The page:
Bullies Reality

By David Fleet

Team pic
Front row from left, James Huling, ‘Big Brother ‘celebrity; Stoshua Al-Tamimi, Fenton AGS Middle School student; Kapeka VonKeltz, GMS Principal; Baylor Lauinger, 2nd grade student; Kamryn Lauinger, 4th grade student; Natalie Negrotti, ‘Big Brother’ celebrity. Back row from left, Craig Salter, GMS teacher/dean of students; Suhaila Al-Tamimi, Hartland HS student; Carter Lauinger, 8th Grade GMS student; Lilli Ocwieja, 8th Grade GMS student; Drake Ocwieja, 4th grade; Zack Lagat, 6th grade; Logan Durant, 6th grade GMS student; Tim Levasseur, founder of Bullies Reality. Photo by David Fleet.



-Three schools, 1,500 students, 500 messages.

Before Tim Lavasseur returned to his Texas home following a week of coordinating student assemblies at schools in Fenton, Linden and Goodrich his Instagram Direct Message box was near capacity.

“I answered every message, too,” said Lavasseur, the founder of Bullies Reality. “Most of the messages from students are very positive, but unfortunately some can be, and are, very scary.”

On Jan. 13, Lavasseur, organizer of the Bullies Reality Foundation, along with “Big Brother” reality TV stars Natalie Negrotti and James Huling and Canadian singer Vivian Hicks, visited Goodrich Middle School. Lavasseur and volunteers from reality shows such as “Big Brother” and “Survivor”promote an anti-bullying message in schools and addressed about 400 students regarding encounters with bullies.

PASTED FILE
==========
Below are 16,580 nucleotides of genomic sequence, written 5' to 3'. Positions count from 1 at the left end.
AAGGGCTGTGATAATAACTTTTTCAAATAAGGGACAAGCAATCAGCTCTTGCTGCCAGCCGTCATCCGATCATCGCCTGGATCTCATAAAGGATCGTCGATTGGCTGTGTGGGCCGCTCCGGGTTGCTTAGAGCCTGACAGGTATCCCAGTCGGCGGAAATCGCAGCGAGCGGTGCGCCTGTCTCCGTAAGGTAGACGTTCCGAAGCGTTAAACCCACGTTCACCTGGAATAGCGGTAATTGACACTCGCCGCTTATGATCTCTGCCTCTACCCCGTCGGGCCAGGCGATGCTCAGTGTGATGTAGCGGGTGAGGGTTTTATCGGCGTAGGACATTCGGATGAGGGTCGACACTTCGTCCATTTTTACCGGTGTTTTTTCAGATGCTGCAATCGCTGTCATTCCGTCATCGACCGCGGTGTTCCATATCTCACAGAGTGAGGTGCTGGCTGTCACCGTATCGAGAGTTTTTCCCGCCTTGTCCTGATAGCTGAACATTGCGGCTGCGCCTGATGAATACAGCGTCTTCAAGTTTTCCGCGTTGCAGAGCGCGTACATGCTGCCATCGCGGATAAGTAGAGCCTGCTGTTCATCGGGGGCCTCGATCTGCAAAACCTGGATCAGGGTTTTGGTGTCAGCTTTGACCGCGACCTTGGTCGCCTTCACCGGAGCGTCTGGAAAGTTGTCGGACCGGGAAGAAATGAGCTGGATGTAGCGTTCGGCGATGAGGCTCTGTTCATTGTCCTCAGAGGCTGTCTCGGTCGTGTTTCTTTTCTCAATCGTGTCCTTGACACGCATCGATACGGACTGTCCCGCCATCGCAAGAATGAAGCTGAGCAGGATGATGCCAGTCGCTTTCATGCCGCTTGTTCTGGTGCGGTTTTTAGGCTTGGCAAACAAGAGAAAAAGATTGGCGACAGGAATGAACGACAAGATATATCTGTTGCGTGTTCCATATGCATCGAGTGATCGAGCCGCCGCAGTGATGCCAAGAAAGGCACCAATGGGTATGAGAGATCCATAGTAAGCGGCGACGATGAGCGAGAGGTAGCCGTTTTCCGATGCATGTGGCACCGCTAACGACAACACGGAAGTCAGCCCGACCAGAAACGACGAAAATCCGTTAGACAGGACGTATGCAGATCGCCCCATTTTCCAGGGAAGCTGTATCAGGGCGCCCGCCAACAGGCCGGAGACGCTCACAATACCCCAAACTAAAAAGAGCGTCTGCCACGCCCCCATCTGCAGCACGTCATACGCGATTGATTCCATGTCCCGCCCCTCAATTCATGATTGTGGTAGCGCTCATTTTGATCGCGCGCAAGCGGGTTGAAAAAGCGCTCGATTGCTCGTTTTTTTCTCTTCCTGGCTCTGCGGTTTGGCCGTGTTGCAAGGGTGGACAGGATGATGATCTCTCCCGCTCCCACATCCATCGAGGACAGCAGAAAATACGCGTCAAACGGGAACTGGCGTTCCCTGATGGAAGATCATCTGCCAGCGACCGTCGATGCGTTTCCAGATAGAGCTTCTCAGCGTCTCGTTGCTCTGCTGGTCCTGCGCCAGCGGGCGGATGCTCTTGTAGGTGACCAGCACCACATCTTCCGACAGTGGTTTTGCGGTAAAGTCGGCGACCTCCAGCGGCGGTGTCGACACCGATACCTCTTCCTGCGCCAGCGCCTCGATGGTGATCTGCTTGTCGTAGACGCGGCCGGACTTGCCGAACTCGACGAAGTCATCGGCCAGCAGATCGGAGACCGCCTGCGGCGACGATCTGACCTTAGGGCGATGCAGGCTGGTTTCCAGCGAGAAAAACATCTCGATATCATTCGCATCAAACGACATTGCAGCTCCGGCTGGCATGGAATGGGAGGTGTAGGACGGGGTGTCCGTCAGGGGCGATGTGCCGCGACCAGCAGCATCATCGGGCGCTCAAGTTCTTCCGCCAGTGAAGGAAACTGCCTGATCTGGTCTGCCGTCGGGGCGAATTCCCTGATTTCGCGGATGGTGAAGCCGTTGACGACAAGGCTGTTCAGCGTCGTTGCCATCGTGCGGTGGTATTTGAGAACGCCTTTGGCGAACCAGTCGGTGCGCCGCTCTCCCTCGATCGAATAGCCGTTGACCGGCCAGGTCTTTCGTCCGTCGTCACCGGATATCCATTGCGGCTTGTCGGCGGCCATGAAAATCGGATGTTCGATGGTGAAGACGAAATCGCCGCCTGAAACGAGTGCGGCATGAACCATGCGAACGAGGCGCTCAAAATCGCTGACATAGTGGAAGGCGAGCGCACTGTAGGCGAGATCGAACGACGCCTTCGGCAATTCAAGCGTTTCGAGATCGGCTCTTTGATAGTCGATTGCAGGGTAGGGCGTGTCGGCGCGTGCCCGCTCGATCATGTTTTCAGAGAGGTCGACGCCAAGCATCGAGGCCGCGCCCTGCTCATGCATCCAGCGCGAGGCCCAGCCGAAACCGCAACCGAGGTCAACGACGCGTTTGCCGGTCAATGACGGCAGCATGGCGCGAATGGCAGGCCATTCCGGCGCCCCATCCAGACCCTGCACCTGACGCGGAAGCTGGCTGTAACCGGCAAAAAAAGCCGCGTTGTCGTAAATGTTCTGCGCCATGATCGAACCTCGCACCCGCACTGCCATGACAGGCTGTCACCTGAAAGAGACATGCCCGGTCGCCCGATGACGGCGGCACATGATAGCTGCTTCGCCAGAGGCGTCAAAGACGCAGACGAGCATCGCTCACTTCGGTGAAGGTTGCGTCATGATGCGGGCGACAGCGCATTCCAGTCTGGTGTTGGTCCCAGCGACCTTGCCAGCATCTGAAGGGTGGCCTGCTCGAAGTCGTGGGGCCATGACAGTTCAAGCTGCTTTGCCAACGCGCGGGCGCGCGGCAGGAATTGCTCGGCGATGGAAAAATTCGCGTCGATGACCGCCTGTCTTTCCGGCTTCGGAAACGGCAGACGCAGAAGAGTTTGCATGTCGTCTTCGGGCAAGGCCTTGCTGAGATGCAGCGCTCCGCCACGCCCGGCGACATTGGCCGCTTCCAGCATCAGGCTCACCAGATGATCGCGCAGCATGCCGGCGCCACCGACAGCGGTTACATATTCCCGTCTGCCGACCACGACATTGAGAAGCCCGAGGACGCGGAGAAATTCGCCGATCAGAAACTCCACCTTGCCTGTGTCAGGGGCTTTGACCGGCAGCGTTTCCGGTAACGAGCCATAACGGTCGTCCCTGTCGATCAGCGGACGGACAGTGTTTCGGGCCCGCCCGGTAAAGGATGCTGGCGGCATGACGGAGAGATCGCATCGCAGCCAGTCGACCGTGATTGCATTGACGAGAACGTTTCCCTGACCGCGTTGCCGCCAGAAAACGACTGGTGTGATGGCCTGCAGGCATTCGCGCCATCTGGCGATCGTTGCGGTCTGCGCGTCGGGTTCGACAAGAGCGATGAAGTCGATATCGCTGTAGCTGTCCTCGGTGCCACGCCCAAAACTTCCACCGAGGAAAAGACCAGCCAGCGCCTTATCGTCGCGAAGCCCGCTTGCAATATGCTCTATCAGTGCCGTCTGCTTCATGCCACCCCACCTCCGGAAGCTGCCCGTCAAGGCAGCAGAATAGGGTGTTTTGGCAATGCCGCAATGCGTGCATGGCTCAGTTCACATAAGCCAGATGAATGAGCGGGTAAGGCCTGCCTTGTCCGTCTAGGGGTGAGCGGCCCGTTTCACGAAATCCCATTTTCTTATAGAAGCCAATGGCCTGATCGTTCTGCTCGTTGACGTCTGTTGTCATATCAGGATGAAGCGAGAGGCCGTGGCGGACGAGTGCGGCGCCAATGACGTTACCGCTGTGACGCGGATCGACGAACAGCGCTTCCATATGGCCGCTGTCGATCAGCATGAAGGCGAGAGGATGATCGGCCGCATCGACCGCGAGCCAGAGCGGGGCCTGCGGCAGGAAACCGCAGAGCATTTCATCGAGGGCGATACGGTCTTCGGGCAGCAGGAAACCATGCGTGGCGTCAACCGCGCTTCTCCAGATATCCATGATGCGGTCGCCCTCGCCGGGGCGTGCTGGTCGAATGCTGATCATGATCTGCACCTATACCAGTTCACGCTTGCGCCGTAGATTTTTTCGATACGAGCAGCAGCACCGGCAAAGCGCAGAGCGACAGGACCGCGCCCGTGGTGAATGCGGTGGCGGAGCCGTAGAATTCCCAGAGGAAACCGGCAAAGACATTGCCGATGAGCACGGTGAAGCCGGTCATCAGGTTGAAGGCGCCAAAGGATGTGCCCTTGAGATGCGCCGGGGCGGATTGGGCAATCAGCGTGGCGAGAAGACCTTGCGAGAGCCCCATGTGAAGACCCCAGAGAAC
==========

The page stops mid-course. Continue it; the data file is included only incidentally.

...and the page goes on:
“I could be the guy that goes around and just tries to tell kids about the issues of bullying and the reality is they are not going to listen,” he said. “I know a lot of the TV stars can get the kids engaged, they want to be like them. So they are going to listen. It’s a different approach, but it’s effective.”

Lavasseur said viewers ages 10 to 22 watch “Big Brother,” a TV reality show centering on a group of strangers that take residence in a house surrounded by cameras and microphones. ‘Big Brother’ captures everything then the house guests vote each other out of the house until at the end of three months the last one will receive $500,000.

“The reality stars were bullied too,” he said. “For example James (Huling) was in a foster home for two years, it was not a great life. They speak to the students out of the kindness of their hearts, they are not compensated for the assemblies.”

Ryan Salter, a GMS teacher and dean of students, along with GMS Principal Kapeka von Keltz spearheaded the effort to bring Bullies Reality to the school.

“There’s always a need for a message on bullying like that,” said Salter. “In the classroom, teachers and administration can say the anti-bullying message all day long but hearing from a reality star, students listen. If it impacts just one student, if you can change one life, the program is well worth it. Unfortunately, there will always be some sort of bullying going on whether in school, after school, or the social media, kids need a resource to go to. They need someone to stand up for them.”

Bullying cannot be ignored in the schools.

“Just because administrators or teachers don’t hear about bullying, we can’t assume it does not occur,” he added. “Too often kids just don’t say anything or are afraid of retaliation. We need to provide an avenue to help.”

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